& lt;span class= "dropcap " & A & lt;/span & couple of years ago, Shaw met Dr. Ben Young, a Denver HIV physician, when he was visiting Spokane. Like Shaw, Young spent 1978-79 gunning for a spot on the U.S. Olympic team -- as a sprint cyclist. He was a member of the Junior National Team from 1977-79, under the tutelage of legendary cycling coach Eddie Borysewicz -- Eddie B -- who also propelled Greg LeMond to the world stage.
"I was named to the precursor to the final Olympic team, the Olympic Talent Squad," says Young. "I got to live in the Olympic Training Center [in Colorado Springs, Colo.], to get food, housing and training. But then we had a little change of plans."
Late in 1979 or early in 1980, Young was preparing to return to Colorado for training when he received a letter about the boycott. Even though it wasn't official yet, the likelihood of a boycott forced him to rethink his priorities.
"I'm Chinese-American, first generation, first-born son, so there was a lot of pressure to get on to my career," he explains. "At the time, that meant it was time to go to college. In hindsight, others went on to [train for 1984] and went on to great success -- but that just wasn't an option for me."
Rather than training for the Olympic Trials, Young went to college, then on to an M.D./Ph.D. program at Cornell. He returned to competitive cycling briefly in the late 1980s, but his moment had passed. Like Shaw, he'll never know what might have been.
"With all the media attention to the superstars of the Olympics, what gets lost is that for every Michael Phelps, there are hundreds who just manage to get there," Young says. "And for every one of them, there are hundreds like me who would have cut their testicles off to just walk into the stadium. I wasn't just a typical guy who rode a bike -- I was pretty damn good at it -- but it was still a fleeting opportunity. We had that fleeting moment, and it was taken away from us for reasons beyond our control."
In his work as an HIV specialist, Young now spends several weeks a year in Russia, eastern Europe and central Asia. On a recent visit to Kiev, he found a street vendor selling pins from the 1980 Moscow Games. He purchased a Moscow Olympics cycling pin for himself and picked up a pin emblazoned with Misha the Bear, mascot of the Moscow Games, for Shaw. He mailed it to her from Moscow's Red Square.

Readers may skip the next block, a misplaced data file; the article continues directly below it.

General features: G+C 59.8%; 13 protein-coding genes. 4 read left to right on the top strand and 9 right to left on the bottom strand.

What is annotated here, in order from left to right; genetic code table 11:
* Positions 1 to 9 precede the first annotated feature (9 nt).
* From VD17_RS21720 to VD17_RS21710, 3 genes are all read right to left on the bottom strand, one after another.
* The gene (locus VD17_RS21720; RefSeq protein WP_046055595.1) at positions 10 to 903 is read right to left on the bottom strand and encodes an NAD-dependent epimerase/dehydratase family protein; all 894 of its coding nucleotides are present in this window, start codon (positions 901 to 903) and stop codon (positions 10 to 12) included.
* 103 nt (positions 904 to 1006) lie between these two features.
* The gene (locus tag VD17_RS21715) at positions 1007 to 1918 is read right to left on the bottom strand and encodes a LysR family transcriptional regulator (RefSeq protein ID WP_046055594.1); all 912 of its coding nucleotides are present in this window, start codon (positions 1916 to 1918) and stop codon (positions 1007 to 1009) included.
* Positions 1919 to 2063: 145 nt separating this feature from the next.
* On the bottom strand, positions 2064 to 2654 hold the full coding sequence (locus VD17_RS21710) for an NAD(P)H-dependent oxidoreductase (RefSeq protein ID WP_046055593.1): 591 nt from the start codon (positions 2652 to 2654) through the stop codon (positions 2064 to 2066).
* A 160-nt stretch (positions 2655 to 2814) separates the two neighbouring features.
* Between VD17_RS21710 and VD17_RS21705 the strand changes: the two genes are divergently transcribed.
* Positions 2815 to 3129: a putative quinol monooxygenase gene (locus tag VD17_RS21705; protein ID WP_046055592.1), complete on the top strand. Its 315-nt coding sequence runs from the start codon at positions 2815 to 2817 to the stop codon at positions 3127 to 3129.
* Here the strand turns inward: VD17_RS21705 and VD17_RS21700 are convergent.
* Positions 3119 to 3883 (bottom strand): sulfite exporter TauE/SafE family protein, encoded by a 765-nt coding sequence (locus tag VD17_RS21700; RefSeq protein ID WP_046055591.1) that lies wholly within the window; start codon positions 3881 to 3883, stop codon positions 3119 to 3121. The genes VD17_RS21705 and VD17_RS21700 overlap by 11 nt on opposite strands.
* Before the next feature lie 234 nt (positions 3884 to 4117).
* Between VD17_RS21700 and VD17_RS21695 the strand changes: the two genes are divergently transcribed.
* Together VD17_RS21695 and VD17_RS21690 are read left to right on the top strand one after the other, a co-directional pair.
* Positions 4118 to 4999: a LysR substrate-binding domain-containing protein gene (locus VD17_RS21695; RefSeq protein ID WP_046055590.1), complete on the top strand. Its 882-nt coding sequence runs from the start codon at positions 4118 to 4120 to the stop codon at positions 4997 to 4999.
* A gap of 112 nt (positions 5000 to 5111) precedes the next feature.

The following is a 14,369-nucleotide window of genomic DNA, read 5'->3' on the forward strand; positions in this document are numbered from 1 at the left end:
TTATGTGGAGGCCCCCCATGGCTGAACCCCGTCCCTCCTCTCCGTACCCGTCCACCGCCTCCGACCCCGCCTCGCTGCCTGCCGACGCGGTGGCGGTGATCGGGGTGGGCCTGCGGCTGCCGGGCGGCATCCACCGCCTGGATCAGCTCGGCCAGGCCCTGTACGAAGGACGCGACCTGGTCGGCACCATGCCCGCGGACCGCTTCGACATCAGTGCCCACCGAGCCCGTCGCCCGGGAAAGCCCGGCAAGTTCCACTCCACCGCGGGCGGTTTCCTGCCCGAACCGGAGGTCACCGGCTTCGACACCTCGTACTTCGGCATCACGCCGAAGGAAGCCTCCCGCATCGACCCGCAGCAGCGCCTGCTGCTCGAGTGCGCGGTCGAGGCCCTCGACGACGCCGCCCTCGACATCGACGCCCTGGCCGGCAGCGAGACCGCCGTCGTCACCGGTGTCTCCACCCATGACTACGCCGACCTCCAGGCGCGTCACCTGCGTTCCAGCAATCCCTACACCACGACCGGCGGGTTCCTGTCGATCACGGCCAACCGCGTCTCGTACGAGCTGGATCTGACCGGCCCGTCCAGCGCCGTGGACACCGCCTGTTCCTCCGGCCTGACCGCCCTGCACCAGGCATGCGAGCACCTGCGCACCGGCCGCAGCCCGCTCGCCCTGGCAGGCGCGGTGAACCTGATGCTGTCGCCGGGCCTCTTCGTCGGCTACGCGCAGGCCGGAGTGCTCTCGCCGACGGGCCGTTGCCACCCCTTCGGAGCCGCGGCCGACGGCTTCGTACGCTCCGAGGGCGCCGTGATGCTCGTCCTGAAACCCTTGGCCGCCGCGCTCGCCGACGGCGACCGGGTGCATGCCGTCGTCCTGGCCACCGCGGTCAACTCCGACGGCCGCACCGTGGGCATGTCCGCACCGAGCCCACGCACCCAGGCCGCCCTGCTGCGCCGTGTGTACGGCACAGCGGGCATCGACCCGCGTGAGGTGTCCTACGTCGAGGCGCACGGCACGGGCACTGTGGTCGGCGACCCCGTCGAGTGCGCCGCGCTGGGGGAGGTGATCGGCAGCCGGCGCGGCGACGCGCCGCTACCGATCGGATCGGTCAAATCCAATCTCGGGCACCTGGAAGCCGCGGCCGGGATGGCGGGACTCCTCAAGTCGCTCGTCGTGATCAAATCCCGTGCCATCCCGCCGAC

"Meeting Celeste was like meeting somebody out of the blue [who shares] a very joyous part of one's life that a lot of people don't -- but also this very painful part that was never resolved," he says. "We didn't get to complete the story. We're this unquantitated potential of what might be that never got to be measured. Most people just don't understand that, so when you meet people who do, it's a special kind of bond."
Neither Young nor Shaw talk about their experiences much -- "It's like reliving a divorce," Young says -- but time has allowed the good memories to take their rightful place alongside the bad.
"It didn't quite turn out the way I wanted it to," says Young, "but I have a lot of amazing memories."
As another Olympiad wraps up, Shaw says now, "There's not a way to make it better, other than to really reflect back that it was a gift to even participate. It was a miracle in my life, and I learned a lot from it. Those were moments in my life that I wouldn't trade for anything. Those memories are like gold medals to me."
The new one is smart and funny and action-packed, and it’s bigger and better and sleeker. And Downey does it again, this time ramping up Stark’s arrogant wisecracking, telling anyone who’ll listen (mostly women) that, via the creation of his powerful Iron Man suit, he’s brought years of uninterrupted peace to the world.